A jolting shot in my chest.

Did my heart actually stop? The air was tangible, it always is in any confined space, more so in this stale Virgin train carriage, but now, it was closing in. Thinning, then thickening air. Rapid, shorter than usual breathes through my nose.

I shut down my Macbook.

Think. Think. THINK. Do, must do. Do. No, no, no no. Not true. Not true. No. Need to think, Now. Think. I close the foldaway beige plastic table. Do. Do. What? Call Maiya? Text? Shit, I don’t have her number. Ask Trace. Got her number. Blurred now. What? Some guy claims.’s a mistake, obviously. No. No. Need air. Can’t sit. James? I need to text him.

And breathe.

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Izzy’s phone, Friday 26 February 2016, 03:25

And there it was. I needed to breathe. I needed to learn how to breathe again. I HAD to breathe. So I breathed in and gulped in air and I stood up. I packed my rucksack and managed to get myself out of the carriage. Somehow the vestibule seemed a more sensible place to be. Here at least I couldn’t be seen by commuters or fellow train travellers.

I breathed and I stood and I paced. I breathed in fresher, but not fresh air – Virgin train windows don’t open. I paced. I made a conscious effort to breathe, in, out, in, out. Deep as I could.

I needed to think. No. No. NO. No. Ripping, surging panic welling up inside my chest. I paced up and down the tiny space between the toilet door and the carriage door. I waited. I was waiting. I was trying to think. THINK. Breathe.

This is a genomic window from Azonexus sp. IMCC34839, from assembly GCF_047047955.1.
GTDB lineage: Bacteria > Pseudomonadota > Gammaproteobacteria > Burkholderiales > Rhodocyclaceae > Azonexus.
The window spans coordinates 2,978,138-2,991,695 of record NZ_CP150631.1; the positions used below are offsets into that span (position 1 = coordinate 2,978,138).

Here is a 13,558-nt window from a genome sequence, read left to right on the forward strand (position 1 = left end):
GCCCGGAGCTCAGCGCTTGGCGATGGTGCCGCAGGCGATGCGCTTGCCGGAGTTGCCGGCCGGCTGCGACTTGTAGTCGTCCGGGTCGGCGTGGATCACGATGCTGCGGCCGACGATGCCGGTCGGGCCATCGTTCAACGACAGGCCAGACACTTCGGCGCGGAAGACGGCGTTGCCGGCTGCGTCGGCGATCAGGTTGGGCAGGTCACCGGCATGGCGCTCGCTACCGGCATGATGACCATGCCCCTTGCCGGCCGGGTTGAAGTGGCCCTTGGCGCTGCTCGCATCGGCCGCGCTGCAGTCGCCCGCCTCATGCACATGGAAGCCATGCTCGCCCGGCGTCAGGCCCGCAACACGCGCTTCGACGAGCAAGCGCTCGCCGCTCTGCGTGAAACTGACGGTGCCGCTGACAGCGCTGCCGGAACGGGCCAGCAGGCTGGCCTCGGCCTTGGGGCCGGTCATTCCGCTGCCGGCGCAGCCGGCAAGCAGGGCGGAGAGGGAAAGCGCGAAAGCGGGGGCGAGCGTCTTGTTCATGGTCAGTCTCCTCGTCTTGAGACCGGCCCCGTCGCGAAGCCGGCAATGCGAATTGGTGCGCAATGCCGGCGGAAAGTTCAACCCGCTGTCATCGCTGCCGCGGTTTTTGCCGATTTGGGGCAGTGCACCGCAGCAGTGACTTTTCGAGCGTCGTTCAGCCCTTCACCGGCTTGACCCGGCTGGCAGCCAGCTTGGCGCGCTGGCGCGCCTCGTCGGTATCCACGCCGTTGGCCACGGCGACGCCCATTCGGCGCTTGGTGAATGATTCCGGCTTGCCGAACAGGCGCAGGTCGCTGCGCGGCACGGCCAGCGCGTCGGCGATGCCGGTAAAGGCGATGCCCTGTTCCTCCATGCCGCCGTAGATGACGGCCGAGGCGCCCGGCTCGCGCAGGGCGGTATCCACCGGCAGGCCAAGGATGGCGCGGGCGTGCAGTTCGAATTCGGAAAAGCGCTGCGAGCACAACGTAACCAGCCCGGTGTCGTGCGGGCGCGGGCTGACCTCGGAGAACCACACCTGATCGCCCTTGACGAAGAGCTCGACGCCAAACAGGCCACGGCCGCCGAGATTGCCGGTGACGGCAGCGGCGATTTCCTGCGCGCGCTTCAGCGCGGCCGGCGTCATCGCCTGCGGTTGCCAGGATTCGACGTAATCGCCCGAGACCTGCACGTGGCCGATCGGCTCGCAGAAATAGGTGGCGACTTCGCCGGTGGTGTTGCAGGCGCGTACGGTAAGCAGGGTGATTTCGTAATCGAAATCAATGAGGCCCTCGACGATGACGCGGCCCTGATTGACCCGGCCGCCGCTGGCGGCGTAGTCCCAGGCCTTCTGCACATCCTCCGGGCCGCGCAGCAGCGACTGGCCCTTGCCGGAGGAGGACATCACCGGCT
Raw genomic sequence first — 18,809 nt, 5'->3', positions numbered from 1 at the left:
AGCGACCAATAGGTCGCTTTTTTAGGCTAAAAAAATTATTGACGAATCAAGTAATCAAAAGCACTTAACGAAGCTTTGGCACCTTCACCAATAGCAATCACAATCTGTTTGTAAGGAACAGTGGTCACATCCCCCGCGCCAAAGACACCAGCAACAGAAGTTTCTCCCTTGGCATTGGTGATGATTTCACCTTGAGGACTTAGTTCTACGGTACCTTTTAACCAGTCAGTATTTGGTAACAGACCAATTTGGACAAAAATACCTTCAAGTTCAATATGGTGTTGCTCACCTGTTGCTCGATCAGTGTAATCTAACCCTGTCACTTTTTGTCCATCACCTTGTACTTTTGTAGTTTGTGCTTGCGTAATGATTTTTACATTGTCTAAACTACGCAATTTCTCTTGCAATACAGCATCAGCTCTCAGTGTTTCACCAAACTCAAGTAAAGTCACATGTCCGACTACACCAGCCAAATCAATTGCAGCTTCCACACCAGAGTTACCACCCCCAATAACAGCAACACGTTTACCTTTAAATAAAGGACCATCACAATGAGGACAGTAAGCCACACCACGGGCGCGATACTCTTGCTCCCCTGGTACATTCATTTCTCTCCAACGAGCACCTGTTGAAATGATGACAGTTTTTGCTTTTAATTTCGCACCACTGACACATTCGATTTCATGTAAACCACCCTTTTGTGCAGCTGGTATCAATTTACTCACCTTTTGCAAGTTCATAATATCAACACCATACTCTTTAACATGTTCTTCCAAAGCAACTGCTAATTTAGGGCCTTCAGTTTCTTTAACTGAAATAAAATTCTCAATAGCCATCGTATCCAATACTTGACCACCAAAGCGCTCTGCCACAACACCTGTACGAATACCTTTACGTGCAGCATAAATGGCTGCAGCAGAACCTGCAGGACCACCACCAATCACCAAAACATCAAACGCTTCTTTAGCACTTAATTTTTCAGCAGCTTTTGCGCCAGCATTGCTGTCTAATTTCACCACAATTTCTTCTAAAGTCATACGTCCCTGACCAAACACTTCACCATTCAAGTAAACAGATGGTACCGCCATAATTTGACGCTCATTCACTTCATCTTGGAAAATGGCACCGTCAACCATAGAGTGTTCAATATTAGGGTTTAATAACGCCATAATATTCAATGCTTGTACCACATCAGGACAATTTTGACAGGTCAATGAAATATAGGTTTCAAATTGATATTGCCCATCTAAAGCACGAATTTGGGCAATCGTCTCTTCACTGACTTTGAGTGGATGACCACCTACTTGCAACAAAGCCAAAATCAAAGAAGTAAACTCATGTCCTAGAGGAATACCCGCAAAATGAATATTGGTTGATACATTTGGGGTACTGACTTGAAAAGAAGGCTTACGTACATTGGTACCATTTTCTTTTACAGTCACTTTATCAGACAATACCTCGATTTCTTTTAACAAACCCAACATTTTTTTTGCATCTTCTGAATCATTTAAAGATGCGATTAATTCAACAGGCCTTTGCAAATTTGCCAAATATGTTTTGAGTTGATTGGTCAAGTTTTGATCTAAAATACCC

Plan, do. Cancel meetings. Text: I’m sorry I can’t make it, something’s come up, be in touch, DS.

No. No. NO. Move, shift from one foot to other. Breathe. Breathe.

At some point I remember standing on Platform 11C at Leeds train station waiting for the first train back. I still remember every time I’m there.

Think, THINK. No, no, NO. Need to speak to Maiya. I call Maiya. I speak. I have a blurred conversation. ‘No, I’ll deal with this Maiya. There’s been a mistake. Send me his number. There’s been a mistake.’

Text. ‘James, I’m David Squire the father of Beth and Izzy. It sounds like we need to talk! Can I call u on this number in half an hour plz? Best David.’ Send.

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Izzy’s phone, Friday 26 February 2016, 03:21

I don’t recall a single minute of the 40-50 minutes of the train back from Leeds to Sheffield. Yorkshire passed me by.